How Do Our Eyes Change As We Age?
It seems that all things change over time, and of course our eyes are no exception. Like the rest of our body, our eyes change in shape, size, and capability. Lenses that were once clear become clouded; cells that were once flexible become more rigid – due to simply advancing years or due to Sun-UV exposure, computer screen exposure or health challenges.
Presbyopia & Refractive Errors
Refractive errors are what cause the need for corrective lenses. You may have heard of these as myopia (nearsightedness), hyperopia (farsightedness), astigmatism, and presbyopia. A refractive error is when your eye or part of your eye (usually the cornea) is shaped or sized in a non-ideal manner. This changes how light focuses in your eye, impairing your vision. In some cases, there are distorted parts of the eye that also challenge the ability for sharpness and ease of sight.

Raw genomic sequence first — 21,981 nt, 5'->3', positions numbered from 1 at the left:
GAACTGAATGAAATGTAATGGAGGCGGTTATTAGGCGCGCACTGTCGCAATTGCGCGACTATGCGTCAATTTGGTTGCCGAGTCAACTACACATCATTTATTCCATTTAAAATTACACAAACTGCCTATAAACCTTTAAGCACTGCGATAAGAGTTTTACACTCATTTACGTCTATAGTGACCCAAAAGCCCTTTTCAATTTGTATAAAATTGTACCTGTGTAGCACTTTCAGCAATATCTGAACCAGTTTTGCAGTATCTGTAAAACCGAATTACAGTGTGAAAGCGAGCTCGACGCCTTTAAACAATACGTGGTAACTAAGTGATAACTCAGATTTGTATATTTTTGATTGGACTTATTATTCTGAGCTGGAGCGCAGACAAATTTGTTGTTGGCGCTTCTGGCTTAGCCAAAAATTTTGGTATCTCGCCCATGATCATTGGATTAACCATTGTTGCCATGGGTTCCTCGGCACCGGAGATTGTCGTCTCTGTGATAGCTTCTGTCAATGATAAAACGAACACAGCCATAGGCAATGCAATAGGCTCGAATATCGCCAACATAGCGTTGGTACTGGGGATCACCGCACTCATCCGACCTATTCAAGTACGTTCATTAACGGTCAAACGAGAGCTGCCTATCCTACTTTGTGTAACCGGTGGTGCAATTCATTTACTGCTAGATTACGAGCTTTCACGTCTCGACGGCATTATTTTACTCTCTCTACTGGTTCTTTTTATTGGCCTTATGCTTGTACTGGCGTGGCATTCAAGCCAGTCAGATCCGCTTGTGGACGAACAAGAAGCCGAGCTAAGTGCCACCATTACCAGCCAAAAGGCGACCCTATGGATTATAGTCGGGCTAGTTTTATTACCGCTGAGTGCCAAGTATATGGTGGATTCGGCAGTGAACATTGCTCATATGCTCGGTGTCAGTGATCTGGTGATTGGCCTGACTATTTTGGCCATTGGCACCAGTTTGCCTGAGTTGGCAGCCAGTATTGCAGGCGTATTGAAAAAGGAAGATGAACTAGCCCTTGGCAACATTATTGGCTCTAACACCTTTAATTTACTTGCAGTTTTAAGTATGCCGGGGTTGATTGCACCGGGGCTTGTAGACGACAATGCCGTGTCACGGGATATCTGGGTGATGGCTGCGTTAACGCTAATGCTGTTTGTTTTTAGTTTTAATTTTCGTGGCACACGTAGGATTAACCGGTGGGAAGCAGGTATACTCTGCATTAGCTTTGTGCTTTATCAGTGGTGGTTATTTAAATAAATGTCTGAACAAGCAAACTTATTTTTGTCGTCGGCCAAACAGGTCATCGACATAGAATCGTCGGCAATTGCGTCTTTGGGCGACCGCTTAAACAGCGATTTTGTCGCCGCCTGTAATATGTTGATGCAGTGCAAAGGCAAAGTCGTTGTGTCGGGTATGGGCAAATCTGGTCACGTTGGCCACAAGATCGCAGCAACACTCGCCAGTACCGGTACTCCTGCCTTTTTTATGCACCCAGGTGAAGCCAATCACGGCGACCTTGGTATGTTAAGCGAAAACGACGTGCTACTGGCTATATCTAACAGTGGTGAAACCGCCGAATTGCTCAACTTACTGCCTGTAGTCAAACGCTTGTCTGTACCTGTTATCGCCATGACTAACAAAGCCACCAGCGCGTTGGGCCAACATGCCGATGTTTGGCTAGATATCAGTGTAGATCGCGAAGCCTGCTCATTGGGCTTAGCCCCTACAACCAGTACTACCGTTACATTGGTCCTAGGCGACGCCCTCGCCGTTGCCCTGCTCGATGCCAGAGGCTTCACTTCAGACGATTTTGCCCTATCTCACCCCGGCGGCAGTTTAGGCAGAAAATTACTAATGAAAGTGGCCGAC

Increased Chance of Vision – Threatening Eye Diseases
Many eye diseases, such as glaucoma and macular degeneration, become more probable as we get older. The prevalence of these diseases is a big part of the reason why the Ontario Association of Optometrists (OAO) strongly advise senior citizens to have their eyes examined every year (as opposed to every other year, as recommended for healthy people between ages 20 and 65).
Many eye diseases don’t have symptoms. Detecting them before they cause sight loss is critical in maintaining your visual acuity and comfort and efficiency of vision.